The shareholders of a public company own their stock voluntarily. If they don't agree with the philosophy of the business, they can always sell their investment, just as the customers and employees can exit their relationships with the company if they don't like the terms of trade. If that is unacceptable to them, they always have the legal right to submit a resolution at our annual shareholders meeting to change the company's philanthropic philosophy. A number of our company policies have been changed over the years through successful shareholder resolutions.
The Theory of Moral Sentiments. There he explains that human nature isn't just about self-interest. It also includes sympathy, empathy, friendship, love, and the desire for social approval. As motives for human behavior, these are at least as important as self-interest. For many people, they are more important.
When we are small children we are egocentric, concerned only about our own needs and desires. As we mature, most people grow beyond this egocentrism and begin to care about others-their families, friends, communities, and countries. Our capacity to love can expand even further: to loving people from different races, religions, and countries—potentially to unlimited love for all people and even for other sentient creatures. This is our potential as human beings, to take joy in the flourishing of people everywhere. Whole Foods gives money to our communities because we care about them and feel a responsibility to help them flourish as well as possible.
The business model that should be embraced could represent a new form of capitalism, one that more consciously works for the common good instead of depending solely on the "invisible hand" to generate positive results for society. The "brand" of capitalism is in terrible shape throughout the world, and corporations are widely seen as selfish, greedy, and uncaring. This is both unfortunate and unnecessary, and could be changed if businesses and economists widely adopted the business model that I have outlined here.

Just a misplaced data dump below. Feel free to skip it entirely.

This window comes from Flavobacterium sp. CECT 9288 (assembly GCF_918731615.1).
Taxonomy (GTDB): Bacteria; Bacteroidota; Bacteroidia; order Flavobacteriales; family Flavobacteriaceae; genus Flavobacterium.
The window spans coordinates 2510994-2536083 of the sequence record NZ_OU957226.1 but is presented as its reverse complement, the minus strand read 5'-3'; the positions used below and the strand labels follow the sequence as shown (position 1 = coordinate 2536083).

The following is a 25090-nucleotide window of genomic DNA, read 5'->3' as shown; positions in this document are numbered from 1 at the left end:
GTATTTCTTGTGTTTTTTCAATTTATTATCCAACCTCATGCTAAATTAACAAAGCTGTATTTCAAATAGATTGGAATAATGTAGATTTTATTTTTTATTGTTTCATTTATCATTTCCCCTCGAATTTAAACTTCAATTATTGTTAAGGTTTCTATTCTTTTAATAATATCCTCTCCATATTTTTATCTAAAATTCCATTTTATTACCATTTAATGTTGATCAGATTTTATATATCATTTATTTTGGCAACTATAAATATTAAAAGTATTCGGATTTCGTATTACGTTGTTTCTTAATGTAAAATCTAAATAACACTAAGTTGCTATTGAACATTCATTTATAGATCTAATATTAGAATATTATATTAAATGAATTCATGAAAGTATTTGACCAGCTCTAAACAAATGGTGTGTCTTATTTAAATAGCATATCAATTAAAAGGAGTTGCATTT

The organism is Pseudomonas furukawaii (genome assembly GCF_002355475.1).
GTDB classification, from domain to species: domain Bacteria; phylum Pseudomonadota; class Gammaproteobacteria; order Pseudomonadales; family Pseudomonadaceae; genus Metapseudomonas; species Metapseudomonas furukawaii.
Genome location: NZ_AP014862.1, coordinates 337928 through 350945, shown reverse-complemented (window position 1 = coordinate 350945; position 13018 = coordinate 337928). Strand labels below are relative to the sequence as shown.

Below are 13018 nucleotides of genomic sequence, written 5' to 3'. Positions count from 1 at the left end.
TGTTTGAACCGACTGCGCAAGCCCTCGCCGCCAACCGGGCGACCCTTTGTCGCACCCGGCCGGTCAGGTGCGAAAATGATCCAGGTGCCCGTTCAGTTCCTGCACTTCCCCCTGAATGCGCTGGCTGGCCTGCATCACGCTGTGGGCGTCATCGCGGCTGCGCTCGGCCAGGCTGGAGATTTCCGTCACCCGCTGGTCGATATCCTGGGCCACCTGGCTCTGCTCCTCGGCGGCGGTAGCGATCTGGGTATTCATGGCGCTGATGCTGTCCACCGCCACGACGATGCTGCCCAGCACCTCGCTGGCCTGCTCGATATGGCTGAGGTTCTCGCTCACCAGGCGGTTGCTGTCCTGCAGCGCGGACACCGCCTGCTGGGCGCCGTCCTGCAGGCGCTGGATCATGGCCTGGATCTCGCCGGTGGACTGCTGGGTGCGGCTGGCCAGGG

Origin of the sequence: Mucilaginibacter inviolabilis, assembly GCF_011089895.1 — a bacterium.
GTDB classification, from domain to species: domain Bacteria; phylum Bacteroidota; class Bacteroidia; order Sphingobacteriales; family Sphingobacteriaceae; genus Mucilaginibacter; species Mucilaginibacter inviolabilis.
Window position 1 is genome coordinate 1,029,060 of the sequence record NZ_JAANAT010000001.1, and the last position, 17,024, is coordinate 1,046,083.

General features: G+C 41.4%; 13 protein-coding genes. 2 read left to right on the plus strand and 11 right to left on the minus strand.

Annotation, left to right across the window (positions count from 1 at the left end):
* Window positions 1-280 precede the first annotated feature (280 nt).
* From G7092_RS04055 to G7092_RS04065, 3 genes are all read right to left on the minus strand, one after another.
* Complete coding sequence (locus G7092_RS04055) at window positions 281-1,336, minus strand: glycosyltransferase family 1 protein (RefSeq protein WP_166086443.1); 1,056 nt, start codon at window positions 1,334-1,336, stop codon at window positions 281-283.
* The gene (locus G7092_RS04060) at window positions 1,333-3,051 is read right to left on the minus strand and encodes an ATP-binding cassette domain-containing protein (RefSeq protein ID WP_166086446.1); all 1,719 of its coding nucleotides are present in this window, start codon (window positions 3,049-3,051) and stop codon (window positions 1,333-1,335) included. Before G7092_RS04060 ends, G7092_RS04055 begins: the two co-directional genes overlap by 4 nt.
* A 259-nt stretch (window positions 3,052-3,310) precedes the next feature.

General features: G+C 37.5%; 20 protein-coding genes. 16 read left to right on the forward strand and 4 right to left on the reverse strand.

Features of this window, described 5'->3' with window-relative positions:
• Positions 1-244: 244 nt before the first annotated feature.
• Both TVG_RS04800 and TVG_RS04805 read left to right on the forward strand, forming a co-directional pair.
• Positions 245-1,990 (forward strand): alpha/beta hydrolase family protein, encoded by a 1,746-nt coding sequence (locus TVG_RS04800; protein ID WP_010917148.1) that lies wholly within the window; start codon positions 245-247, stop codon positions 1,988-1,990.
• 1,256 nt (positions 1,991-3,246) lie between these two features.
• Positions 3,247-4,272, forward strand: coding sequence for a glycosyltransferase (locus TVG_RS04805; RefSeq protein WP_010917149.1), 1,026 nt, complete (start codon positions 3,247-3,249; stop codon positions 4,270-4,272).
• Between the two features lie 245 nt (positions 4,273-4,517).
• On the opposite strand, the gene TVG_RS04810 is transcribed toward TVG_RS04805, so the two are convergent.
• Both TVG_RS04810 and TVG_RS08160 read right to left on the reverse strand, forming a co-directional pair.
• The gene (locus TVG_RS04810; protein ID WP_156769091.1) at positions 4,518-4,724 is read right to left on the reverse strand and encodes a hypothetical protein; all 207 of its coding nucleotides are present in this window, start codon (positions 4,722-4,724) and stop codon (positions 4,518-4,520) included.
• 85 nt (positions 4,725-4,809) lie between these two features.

To extend our love and care beyond our narrow self-interest is antithetical to neither our human nature nor our financial success. Rather, it leads to the further fulfillment of both. Why do we not encourage this in our theories of business and economics? Why do we restrict our theories to such a pessimistic and crabby view of human nature? What are we afraid of?
Businesses such have multiple stakeholders and therefore have multiple responsibilities. But the fact that we have responsibilities to stakeholders besides investors does not give those other stakeholders any "property rights" in the company, contrary to those' fears. The investors still own the business, are entitled to the residual profits, and can fire the management if they wish. A doctor has an ethical responsibility to try to heal his/her patients, but that responsibility doesn't mean his/her patients are entitled to receive a share of the profits from her practice.
Many probably will never agree with my business philosophy, but it doesn't really matter. The ideas I'm articulating result in a more robust business model than the profit-maximization model that it competes against, because they encourage and tap into more powerful motivations than self-interest alone. These ideas will triumph over time, not by persuading intellectuals and economists through argument but by winning the competitive test of the marketplace. Someday businesses like these, which adhere to a stakeholder model of deeper business purpose, will dominate the economic landscape. Wait and see.
The first is that running a profitable business requires using soft values. It's easy to caricature the greedy profit-maximizing business owner as ruthless. But the best businesses are led by people who excel at soft values, who treat their customers and employees well. Business that treat customers and employees badly find it harder to thrive.
Running a family like a business destroys it. Running business like a family destroys it and leads to tyranny.
Post a Comment

<< Home

This page is powered by Blogger. Isn't yours?